Nevada - Not sure what's going on here and why the long lead times between vote tally sharing...anyone have insight?  Let's assume a positive return.  This would give Biden 306 electoral votes, 2 more than Trump won in 2016. 

North Carolina - Biden still has a chance down by 75k votes with almost 300k votes outstanding.  Let's see.  

By the day closes, we will be able to say "President-elect Biden."  That's a big fucking deal.

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I think Biden wins, but it shouldn't have been close.  

Many of my friends of color have reached out with feelings of disappointment and dismay about the fact that yet again so many Americans are willing to look they other way when it comes to racism and xenophobia.  i have to agree. 

The fact that its close means that we're really beyond the pale as a country or that middle of the road Biden really wasn't the right candidate. I think its a little bit of both.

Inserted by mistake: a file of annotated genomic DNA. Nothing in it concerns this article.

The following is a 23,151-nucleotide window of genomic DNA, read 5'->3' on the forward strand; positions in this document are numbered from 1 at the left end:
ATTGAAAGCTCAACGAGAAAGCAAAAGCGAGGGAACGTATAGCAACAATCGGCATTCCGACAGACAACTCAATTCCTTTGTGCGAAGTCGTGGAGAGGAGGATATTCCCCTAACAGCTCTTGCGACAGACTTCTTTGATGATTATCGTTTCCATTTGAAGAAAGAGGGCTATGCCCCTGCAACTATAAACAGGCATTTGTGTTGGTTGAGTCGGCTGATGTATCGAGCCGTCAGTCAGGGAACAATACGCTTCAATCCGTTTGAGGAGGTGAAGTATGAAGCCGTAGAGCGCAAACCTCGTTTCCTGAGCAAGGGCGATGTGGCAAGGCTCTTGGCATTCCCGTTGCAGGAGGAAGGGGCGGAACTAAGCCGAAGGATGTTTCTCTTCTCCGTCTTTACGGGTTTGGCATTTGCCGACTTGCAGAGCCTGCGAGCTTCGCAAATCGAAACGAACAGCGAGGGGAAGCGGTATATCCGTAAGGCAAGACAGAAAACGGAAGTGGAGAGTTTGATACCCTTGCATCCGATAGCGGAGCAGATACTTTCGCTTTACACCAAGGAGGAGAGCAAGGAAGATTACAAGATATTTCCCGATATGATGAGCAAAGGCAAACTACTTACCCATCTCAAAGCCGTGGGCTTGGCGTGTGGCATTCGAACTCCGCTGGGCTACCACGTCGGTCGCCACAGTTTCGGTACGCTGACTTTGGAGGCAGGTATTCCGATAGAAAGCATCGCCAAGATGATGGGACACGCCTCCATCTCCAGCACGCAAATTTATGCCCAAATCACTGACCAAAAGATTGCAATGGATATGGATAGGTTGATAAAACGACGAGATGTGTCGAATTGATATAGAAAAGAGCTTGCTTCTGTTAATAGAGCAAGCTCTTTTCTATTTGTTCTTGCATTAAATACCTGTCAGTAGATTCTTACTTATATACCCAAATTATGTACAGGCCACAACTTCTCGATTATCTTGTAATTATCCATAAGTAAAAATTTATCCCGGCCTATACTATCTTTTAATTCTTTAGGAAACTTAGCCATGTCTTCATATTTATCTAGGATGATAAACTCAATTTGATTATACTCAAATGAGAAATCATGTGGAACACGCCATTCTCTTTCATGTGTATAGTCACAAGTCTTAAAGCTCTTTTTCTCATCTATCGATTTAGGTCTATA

If almost half of our fellow citizens are at least tolerable of racism/white supremacy and in many cases actually supportive...we are in a really bad place as a nation.

If almost half of our fellow citizens are content with gross incompetence leading to tens of thousands of deaths in a pandemic...we are in a bad place  

And its also true that Biden was everyone's last choice in the primary and that centrist Dems pulled together.  Every time the Democrats run a centrist since 2000 we've lost.  Obama ran as a progressive even if he governed as a centrist.   People do want to vote for change and inspirational candidates.  That is not Biden and of course we know that.  He's a good guy, but a 78 year old white dude who's not all the inspirational is not our best choice.